Papiamento and Dutch are the two most common languages on the island of Aruba, however English and Spanish are also spoken on the island. Papiamento is a Portuguese-based language with strong Spanish influences, and it is also spoken on Curacao and Bonaire. It’s very simple for visitors to interact and communicate with the locals in Aruba since the people there are accustomed to speaking a variety of languages and are incredibly friendly.
As a warm-up before you immerse yourself in Aruba’s local culture, we invite you to participate in this basic Papiamento course! Bo ta cla pe? Are you ready for it?
|Welcome to Aruba
|Bon bini na Aruba
|Good evening/ Good night
|How are you
|Con ta bay?
|I’m fine, how are you?
|Mi ta bon, conta cu bo?
|I have a question
|Mi tin un pregunta
|Thank you very much
|This is the most popular word on the island. You are dushi,
the sun is dushi, the food is dushi!
Aruba has a wide selection places of worship. The most practiced religion is Roman Catholic (75.3%), followed by Protestant (4.9%), (includes Methodist 0.9%, Adventist 0.9%, Anglican 0.4%, other Protestant 2.7%), Jehovah’s Witnesses 1.7%, other 12%, none 5.5%, unspecified 0.5%. Ask at the front desk of your hotel for details on service locations and hours.
Geography & Location
Aruba is located in the southern part of the Caribbean Sea and is a part of the ABC islands. Aruba is about 15 miles (24 km) away from Venezuela and is a close neighbor of Curacao and Bonaire. On a clear day, you can even see the mountains of Venezuela from Savaneta and San Nicolas.
Aruba is 70 square miles (181 square km), 19.6 miles long (50 square km), six miles (15 square km) across at its widest point. Aruba is almost entirely flat, excluding the north coast where Arikok National Park is very hilly. Aruba’s highest elevation is Mount Jamanota at 617 feet (188 meters).
Aruba has a rich history that dates back to pre-Columbian times, when it was inhabited by indigenous people known as the Caquetio Indians of the Arawak tribe from Venezuela. This nomadic tribe relied mostly on the sea for survival as they fished, hunted, and gathered food. In Arikok National Park’s Fontein Cave and the Ayo Rock Formation, you can find Caquetio rock drawings and carvings that have withstood the passage of time.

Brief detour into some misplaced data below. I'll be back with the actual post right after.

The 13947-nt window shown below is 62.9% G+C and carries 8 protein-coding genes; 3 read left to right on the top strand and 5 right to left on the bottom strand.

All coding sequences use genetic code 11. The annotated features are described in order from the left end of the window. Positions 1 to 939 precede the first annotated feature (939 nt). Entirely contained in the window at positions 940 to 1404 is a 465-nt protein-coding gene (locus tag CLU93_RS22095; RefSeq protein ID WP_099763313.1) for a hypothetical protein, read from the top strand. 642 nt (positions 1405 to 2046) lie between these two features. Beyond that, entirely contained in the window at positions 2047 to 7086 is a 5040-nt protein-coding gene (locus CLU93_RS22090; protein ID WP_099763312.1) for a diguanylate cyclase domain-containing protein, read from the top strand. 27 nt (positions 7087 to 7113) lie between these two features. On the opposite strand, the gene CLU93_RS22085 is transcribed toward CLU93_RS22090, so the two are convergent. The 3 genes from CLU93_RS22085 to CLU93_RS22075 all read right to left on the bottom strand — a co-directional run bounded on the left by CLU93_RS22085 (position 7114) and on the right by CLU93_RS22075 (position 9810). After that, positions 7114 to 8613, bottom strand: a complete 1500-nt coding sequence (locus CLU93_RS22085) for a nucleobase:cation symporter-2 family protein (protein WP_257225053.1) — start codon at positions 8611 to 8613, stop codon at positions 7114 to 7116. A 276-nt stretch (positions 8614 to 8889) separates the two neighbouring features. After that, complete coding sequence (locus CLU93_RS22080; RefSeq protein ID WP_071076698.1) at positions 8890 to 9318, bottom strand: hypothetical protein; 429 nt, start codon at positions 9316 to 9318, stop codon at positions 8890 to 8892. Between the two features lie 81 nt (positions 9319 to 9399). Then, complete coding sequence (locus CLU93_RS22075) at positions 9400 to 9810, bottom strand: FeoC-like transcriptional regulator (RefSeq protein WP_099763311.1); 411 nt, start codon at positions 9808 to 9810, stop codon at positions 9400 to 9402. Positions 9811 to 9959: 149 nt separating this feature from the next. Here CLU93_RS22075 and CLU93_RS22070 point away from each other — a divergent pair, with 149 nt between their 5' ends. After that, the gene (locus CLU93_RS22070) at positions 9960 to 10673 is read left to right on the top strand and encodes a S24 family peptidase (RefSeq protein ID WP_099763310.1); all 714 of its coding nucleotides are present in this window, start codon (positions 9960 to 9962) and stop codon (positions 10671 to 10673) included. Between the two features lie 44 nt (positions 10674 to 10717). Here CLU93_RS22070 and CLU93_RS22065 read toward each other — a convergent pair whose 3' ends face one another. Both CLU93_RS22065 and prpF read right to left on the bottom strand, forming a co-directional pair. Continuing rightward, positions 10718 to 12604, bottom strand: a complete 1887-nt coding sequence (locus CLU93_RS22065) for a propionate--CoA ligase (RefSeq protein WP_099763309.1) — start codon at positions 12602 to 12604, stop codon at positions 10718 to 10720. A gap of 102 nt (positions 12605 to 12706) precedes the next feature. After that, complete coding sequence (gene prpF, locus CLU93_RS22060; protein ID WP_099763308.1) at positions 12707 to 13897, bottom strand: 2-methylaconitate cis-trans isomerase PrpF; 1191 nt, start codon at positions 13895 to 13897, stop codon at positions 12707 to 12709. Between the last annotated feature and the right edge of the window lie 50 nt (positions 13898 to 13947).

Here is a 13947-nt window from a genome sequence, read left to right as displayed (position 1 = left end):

In 1499, the island was discovered by the Spanish explorer Alonso de Ojeda, who named it “Orella,” meaning “little gold ring.” This marked the beginning of the Spanish colonization of the island. The island became a major hub for the transatlantic slave trade, and many Caquetio Indians were sold into slavery in 1513 and sent to work in mines and on plantations. For 137 years, Spain had control over Aruba.
In order to protect their salt supply from South America and to establish a Caribbean naval base, the Dutch occupied the island following the arrival of the Dutch West India Company in 1636. They established a settlement on the island and began to exploit its natural resources, including aloe vera, salt, and fish. The Caquetio people were recruited by the Dutch to establish farms and raise cattle for meat that would be sold and transported to other islands. Aruba was invaded and taken over by the British during the Napoleonic Wars, but the Netherlands retook it in 1816. In 1845, Aruba formally became a part of the Netherlands Antilles.
In 1986, Aruba broke apart from the Netherlands Antilles, a triumph that political activist and hometown hero Betico Croes battled valiantly for. Aruba was granted “Status Aparte,” or “separate status”, in the Kingdom of the Netherlands as an independent nation. Today, Aruba remains a constituent country of the Kingdom of the Netherlands, and is represented internationally by the Dutch government. This means that Aruba has a large degree of autonomy in terms of its internal affairs and decision-making processes. Under its status aparte, Aruba has its own parliament, government, and legal system, and it is responsible for managing its own affairs in areas such as education, healthcare, and economic development.
Please respect the environment by not littering, not touching marine life or wildlife, and leaving rocks and shells in their original spaces. Also ensure souvenirs are not made from protected species like sea turtles, black coral, and the lignum vitae tree. And please reuse and refill drinking containers to help reduce the plastic trash problem.
Money & Currency
The Aruban Guilder/Florin (AWG/AFL) and/or the US dollar are the recognized currencies in Aruba. It is advisable to travel with American dollars or to just take out florins from the bank. You’ll need your passport to exchange money, so be sure you have it on hand. The various stores and restaurants will convert at the rate of 1.75 or 1.80 AWG for 1 USD, while the conversion rate at the bank ranges from 1.78 to 1.80 AWG for 1 USD.